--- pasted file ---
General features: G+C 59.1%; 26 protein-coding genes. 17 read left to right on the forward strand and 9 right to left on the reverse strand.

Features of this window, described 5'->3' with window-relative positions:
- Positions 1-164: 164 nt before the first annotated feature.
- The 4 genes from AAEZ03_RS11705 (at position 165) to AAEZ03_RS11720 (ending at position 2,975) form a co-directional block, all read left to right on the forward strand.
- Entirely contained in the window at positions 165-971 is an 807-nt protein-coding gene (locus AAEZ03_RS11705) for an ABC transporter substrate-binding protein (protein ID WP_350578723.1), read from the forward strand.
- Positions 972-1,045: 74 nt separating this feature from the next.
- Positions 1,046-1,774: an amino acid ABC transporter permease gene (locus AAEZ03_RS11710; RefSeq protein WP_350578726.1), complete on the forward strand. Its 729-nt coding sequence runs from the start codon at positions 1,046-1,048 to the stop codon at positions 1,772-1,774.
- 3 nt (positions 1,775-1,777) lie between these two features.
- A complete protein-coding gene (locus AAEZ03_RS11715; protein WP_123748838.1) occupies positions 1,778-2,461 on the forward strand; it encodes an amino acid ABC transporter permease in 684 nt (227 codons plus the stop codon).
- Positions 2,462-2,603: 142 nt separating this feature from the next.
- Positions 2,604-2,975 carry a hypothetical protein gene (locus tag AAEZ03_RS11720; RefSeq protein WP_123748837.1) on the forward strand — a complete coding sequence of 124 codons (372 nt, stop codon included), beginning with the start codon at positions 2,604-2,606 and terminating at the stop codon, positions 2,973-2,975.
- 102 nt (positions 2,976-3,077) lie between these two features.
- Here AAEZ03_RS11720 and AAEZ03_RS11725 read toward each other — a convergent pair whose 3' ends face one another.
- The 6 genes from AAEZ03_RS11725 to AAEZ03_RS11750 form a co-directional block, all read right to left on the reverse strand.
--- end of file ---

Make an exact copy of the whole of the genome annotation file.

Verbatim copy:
General features: G+C 59.1%; 26 protein-coding genes. 17 read left to right on the forward strand and 9 right to left on the reverse strand.

Features of this window, described 5'->3' with window-relative positions:
- Positions 1-164: 164 nt before the first annotated feature.
- The 4 genes from AAEZ03_RS11705 (at position 165) to AAEZ03_RS11720 (ending at position 2,975) form a co-directional block, all read left to right on the forward strand.
- Entirely contained in the window at positions 165-971 is an 807-nt protein-coding gene (locus AAEZ03_RS11705) for an ABC transporter substrate-binding protein (protein ID WP_350578723.1), read from the forward strand.
- Positions 972-1,045: 74 nt separating this feature from the next.
- Positions 1,046-1,774: an amino acid ABC transporter permease gene (locus AAEZ03_RS11710; RefSeq protein WP_350578726.1), complete on the forward strand. Its 729-nt coding sequence runs from the start codon at positions 1,046-1,048 to the stop codon at positions 1,772-1,774.
- 3 nt (positions 1,775-1,777) lie between these two features.
- A complete protein-coding gene (locus AAEZ03_RS11715; protein WP_123748838.1) occupies positions 1,778-2,461 on the forward strand; it encodes an amino acid ABC transporter permease in 684 nt (227 codons plus the stop codon).
- Positions 2,462-2,603: 142 nt separating this feature from the next.
- Positions 2,604-2,975 carry a hypothetical protein gene (locus tag AAEZ03_RS11720; RefSeq protein WP_123748837.1) on the forward strand — a complete coding sequence of 124 codons (372 nt, stop codon included), beginning with the start codon at positions 2,604-2,606 and terminating at the stop codon, positions 2,973-2,975.
- 102 nt (positions 2,976-3,077) lie between these two features.
- Here AAEZ03_RS11720 and AAEZ03_RS11725 read toward each other — a convergent pair whose 3' ends face one another.
- The 6 genes from AAEZ03_RS11725 to AAEZ03_RS11750 form a co-directional block, all read right to left on the reverse strand.